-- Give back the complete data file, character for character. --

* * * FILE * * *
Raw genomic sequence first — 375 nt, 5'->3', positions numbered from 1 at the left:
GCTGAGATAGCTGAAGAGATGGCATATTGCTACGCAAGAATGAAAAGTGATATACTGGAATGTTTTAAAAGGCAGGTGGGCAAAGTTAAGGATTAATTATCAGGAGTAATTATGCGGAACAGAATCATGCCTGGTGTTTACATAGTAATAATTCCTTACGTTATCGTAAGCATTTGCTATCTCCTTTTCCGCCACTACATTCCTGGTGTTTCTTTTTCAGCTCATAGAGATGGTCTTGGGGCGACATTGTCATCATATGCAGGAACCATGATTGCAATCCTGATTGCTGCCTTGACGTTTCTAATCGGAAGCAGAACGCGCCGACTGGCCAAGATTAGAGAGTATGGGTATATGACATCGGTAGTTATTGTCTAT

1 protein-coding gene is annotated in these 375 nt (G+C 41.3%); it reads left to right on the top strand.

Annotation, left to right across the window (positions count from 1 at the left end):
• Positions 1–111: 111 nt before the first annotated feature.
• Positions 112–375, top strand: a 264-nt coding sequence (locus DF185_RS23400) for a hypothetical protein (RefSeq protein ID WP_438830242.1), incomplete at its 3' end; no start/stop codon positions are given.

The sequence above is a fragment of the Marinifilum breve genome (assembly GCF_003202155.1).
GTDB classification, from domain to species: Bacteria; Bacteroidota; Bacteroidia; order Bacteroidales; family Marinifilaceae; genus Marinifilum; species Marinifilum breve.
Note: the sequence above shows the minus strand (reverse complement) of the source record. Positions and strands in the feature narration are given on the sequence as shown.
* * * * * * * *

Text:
Raw genomic sequence first — 375 nt, 5'->3', positions numbered from 1 at the left:
GCTGAGATAGCTGAAGAGATGGCATATTGCTACGCAAGAATGAAAAGTGATATACTGGAATGTTTTAAAAGGCAGGTGGGCAAAGTTAAGGATTAATTATCAGGAGTAATTATGCGGAACAGAATCATGCCTGGTGTTTACATAGTAATAATTCCTTACGTTATCGTAAGCATTTGCTATCTCCTTTTCCGCCACTACATTCCTGGTGTTTCTTTTTCAGCTCATAGAGATGGTCTTGGGGCGACATTGTCATCATATGCAGGAACCATGATTGCAATCCTGATTGCTGCCTTGACGTTTCTAATCGGAAGCAGAACGCGCCGACTGGCCAAGATTAGAGAGTATGGGTATATGACATCGGTAGTTATTGTCTAT

1 protein-coding gene is annotated in these 375 nt (G+C 41.3%); it reads left to right on the top strand.

Annotation, left to right across the window (positions count from 1 at the left end):
• Positions 1–111: 111 nt before the first annotated feature.
• Positions 112–375, top strand: a 264-nt coding sequence (locus DF185_RS23400) for a hypothetical protein (RefSeq protein ID WP_438830242.1), incomplete at its 3' end; no start/stop codon positions are given.

The sequence above is a fragment of the Marinifilum breve genome (assembly GCF_003202155.1).
GTDB classification, from domain to species: Bacteria; Bacteroidota; Bacteroidia; order Bacteroidales; family Marinifilaceae; genus Marinifilum; species Marinifilum breve.
Note: the sequence above shows the minus strand (reverse complement) of the source record. Positions and strands in the feature narration are given on the sequence as shown.